Book Reviews -- By: Anonymous

Journal: Journal of the Evangelical Theological Society
Volume: JETS 30:2 (Jun 1987)
Article: Book Reviews
Author: Anonymous

Book Reviews

Exploring Gods Word: A Guide to Ephesians, Philippians, and Colossians. By Donald Guthrie. Grand Rapids: Eerdmans, 1985, 222 pp., $6.95.

This book is the latest in Guthrie’s long career. Students of the Bible on both sides of the Atlantic have benefited from his literary work over the years (e.g. Jesus the Messiah; commentaries on Galatians, the pastoral epistles, Hebrews) and his work as one of the editors of the New Bible Commentary.

Guthrie’s stated purpose for writing the present volume is “to provide a tool for the expositional study of the biblical text.” He goes on to say that “although the aim is exegetical, that is, to discover what the text actually says, the need to see how the text can be personally applied to daily life has been a major factor in the production of the outlines” (p. 13).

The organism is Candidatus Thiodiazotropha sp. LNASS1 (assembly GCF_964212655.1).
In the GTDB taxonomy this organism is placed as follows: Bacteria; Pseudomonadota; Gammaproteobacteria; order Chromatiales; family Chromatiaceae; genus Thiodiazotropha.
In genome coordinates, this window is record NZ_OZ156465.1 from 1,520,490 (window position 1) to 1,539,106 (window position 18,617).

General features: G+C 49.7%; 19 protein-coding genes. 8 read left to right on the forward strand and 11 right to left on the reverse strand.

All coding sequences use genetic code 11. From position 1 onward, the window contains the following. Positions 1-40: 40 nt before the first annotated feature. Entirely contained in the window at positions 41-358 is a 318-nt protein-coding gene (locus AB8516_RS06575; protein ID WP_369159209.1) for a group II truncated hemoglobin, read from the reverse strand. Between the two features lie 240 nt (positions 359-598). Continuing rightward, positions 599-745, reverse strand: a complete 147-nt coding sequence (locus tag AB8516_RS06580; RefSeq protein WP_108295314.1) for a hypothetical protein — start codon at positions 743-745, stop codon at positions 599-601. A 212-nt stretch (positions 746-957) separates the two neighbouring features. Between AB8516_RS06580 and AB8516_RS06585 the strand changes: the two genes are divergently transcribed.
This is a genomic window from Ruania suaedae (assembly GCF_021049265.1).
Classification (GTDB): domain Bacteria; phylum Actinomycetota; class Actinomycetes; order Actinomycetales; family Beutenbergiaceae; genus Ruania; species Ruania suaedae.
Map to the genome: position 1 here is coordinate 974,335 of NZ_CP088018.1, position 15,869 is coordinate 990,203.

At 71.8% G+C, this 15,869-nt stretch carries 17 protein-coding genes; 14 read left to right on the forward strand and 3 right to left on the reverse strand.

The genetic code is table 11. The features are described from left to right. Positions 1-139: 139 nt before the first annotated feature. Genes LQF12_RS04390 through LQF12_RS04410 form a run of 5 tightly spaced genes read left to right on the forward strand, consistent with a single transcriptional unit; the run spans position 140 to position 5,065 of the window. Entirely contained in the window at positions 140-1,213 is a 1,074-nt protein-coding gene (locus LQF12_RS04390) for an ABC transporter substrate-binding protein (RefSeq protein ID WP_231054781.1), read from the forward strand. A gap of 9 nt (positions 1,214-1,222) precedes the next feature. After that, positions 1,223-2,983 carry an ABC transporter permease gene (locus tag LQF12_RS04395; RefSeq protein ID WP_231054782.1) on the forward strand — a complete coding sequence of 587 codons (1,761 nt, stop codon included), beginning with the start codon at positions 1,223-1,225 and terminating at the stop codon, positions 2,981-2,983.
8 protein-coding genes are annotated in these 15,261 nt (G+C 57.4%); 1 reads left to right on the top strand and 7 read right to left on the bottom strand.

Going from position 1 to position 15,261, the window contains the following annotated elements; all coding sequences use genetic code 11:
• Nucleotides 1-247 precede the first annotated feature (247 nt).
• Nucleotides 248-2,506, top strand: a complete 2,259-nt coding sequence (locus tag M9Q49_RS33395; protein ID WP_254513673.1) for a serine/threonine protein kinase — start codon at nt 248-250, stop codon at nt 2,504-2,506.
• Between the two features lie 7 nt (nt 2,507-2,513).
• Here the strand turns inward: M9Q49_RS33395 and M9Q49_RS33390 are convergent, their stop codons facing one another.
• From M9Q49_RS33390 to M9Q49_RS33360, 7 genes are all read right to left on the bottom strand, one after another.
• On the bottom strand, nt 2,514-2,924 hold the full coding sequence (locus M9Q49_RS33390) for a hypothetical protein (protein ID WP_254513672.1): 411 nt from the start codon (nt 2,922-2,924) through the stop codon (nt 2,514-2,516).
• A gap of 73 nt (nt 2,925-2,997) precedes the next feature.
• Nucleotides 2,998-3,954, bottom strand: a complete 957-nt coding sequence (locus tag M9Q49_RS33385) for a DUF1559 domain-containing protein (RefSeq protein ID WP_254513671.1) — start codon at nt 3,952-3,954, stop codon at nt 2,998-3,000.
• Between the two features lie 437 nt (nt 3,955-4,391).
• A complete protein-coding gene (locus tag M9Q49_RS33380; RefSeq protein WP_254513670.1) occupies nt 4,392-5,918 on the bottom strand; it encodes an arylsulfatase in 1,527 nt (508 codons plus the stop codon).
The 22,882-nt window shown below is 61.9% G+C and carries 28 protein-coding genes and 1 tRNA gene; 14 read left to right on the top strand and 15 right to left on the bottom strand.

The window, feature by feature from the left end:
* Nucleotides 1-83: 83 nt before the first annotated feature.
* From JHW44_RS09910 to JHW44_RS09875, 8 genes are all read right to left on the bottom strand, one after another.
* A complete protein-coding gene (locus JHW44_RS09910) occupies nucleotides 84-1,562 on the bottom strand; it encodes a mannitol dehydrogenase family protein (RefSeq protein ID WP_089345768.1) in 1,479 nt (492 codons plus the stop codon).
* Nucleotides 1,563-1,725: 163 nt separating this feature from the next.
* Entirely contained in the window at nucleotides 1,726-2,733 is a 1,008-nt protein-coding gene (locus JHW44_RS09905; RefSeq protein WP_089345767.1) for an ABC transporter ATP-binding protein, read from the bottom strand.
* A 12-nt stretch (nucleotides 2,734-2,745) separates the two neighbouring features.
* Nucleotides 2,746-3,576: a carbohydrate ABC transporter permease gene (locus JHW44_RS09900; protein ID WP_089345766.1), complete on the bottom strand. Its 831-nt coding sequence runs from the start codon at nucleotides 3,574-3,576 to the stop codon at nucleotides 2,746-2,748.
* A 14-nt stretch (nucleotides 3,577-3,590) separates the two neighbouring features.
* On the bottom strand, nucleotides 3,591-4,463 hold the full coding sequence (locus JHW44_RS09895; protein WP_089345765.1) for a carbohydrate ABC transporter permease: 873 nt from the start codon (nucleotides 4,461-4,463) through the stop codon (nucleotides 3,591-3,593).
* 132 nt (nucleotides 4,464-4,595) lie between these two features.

His book is chiefly directed towards laypersons—that is, those who may not have studied Biblical languages or backgrounds. The book is not designed to be a commentary. In fact its format is rather stark, including a table of contents, a brief preface and general introduction, and a short introduction for each of the three epistles.

The content of the book consists of a series of outlines that follow the sequence of the Biblical texts. Guthrie affirms that “only those outlines which arise naturally out of the text itself have been included.” Some outlines are very short, while others are perhaps a page in length. Each outline is headed by a chapter-and-verse identification and a title. Occasionally an outline will include several verses and be followed by other outlines constructed from among those same verses. For example, Eph 4:25–32 (“Things to Avoid”) is followed by 4:26–27 (“Anger”), 4:29 (“Speech”), 4:30 (“Grieving the Spirit”) and 4:31–32 (“Wrong and Right Attitudes”).

The outlines are not primarily sermonic. Although each has a text and title, there are no introductions, illustrations or conclusions. Instead each outline begins with a key statement, continues with several statements that seem obvious from the Biblical text, and concludes with another key statement.

This reviewer appreciates the writer’s emphasis on Christian praxis. Certainly the necessity for applied Christianity cannot be overstated. Also, something can be said for the desire to stick to the text. However, neither Christian action nor the writing and study of the sacred texts occurs in a vacuum. I came...

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